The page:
January 11, 2016

By Susan E. Dudley
EPA fails to show that its MATS is appropriate and necessary to address risks to public health and the environment from hazardous air pollutants. Its preferred approach has methodological problems and does not address the Supreme Court’s direction to balance the harm of the regulation against the good. Its benefit-cost analysis is dominated by co-benefits that are not subject to the statutory authority on which it relies, and that could be addressed more cost-effectively elsewhere. EPA also ignores the fact that the $9.6 billion cost will have large detrimental effects on public health.

OMB seal

Public Comment on OMB’s 2015 Draft Report to Congress on the Benefits and Costs of Federal Regulations

December 15, 2015

The Office of Management and Budget’s 2015 Draft Report to Congress provides information on costs and benefits for certain final rules issued between FY 2004 and FY 2014. The Report provides the public valuable information both on estimates of the effects of major executive branch regulations, and also on OMB’s focus and priorities. This comment offers recommendations for improving regulatory impact assessments, writing rules to encourage retrospective review of regulations, and the use of “private benefits” to justify energy efficiency standards.

Dudley testimony

A Review of Regulatory Reform Proposals

September 17, 2015

By Susan E. Dudley, Director
The Senate Homeland Security & Government Affairs Committee held a hearing on Thursday September 16, at which they asked Susan Dudley to provide expert input on six regulatory reform proposals scheduled for markup. Her testimony complimented the Committee on the constructive, bipartisan reforms, which if passed, could bring about real improvements in regulatory procedures and outcomes. She offered detailed comments on each bill, of which three focus on evaluating the effects of existing regulations and modifying them as appropriate, and three focus on enhancing analytical procedures conducted before new regulations are issued.


Regulatory Science and Policy: A Case Study of the National Ambient Air Quality Standards

September 09, 2015

By Susan E. Dudley
Effective environmental policy depends on reliable scientific information and transparent policy choices; it is challenged not only when science is politicized, but also when policy is “scientized.” This paper suggests that current practices scientize policy and threaten not only regulatory outcomes, but the credibility of the scientific process. Using a case study of the procedures by which the Environmental Protection Agency sets National Ambient Air Quality Standards under the Clean Air Act, it illustrates some of the perverse incentives involved in developing regulations, and offers possible mechanisms to improve those incentives and resulting policy.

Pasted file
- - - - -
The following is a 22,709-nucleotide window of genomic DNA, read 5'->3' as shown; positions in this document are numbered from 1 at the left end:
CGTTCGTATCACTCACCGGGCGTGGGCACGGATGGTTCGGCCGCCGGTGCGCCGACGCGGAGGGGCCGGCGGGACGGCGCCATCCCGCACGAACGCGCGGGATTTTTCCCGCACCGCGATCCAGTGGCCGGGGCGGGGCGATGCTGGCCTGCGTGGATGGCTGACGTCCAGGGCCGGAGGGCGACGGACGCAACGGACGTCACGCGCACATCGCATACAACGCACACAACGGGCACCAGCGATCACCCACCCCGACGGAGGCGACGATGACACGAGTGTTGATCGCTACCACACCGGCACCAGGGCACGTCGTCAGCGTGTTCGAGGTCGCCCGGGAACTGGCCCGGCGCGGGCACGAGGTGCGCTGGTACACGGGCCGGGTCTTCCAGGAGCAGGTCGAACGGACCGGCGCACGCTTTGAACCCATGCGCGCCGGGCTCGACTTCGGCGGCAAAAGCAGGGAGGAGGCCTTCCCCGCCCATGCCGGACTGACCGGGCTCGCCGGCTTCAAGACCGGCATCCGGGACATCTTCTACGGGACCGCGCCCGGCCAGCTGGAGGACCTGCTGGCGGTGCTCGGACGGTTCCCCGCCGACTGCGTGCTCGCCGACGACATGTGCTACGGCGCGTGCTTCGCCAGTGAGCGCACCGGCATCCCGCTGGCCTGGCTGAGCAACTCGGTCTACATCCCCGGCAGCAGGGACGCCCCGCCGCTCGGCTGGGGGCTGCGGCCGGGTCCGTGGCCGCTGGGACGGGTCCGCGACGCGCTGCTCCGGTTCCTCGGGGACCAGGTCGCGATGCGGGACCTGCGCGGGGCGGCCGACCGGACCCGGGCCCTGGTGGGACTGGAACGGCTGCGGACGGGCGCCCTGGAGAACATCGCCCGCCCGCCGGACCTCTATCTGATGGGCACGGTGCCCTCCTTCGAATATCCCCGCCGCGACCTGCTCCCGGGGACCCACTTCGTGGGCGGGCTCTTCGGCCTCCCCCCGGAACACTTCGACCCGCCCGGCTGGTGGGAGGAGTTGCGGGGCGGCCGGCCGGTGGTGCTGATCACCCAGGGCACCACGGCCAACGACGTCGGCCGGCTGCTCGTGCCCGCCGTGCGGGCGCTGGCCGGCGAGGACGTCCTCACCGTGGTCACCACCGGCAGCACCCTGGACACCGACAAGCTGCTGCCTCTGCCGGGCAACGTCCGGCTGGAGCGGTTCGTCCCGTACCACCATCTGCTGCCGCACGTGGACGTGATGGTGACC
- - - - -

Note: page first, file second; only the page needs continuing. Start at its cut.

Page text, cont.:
US and EU flags

The Role of Transparency in Regulatory Governance: Comparing US and EU Regulatory Systems

August 11, 2015

By Susan E. Dudley & Kai Wegrich
This review of regulatory procedures in the EU and US suggests that each values good regulatory practices, such as transparency, public consultation, and regulatory impact analysis, but emphasizes them to different degrees at different stages in the regulatory process. Particularly for regulations that address human health risks, both jurisdictions should be more transparent regarding the uncertainties surrounding estimates of regulatory outcomes and the effect of key assumptions on those estimates. A transparent process for evaluating regulatory effects ex post could also improve regulatory analysis and outcomes.

Pages in the federal register graph

Can Fiscal Budget Concepts Improve Regulation?

July 16, 2015

By Susan E. Dudley
Despite efforts to ensure that new regulations provide net benefits to citizens, the accumulation of regulations threatens economic growth and well-being. As a result, the U.S. legislature is exploring the possibility that applying fiscal budgeting concepts to regulation could bring more accountability and transparency to the regulatory process. This paper examines the advantages and challenges of applying regulatory budgeting practices, and draws some preliminary conclusions based on successful experiences in other countries.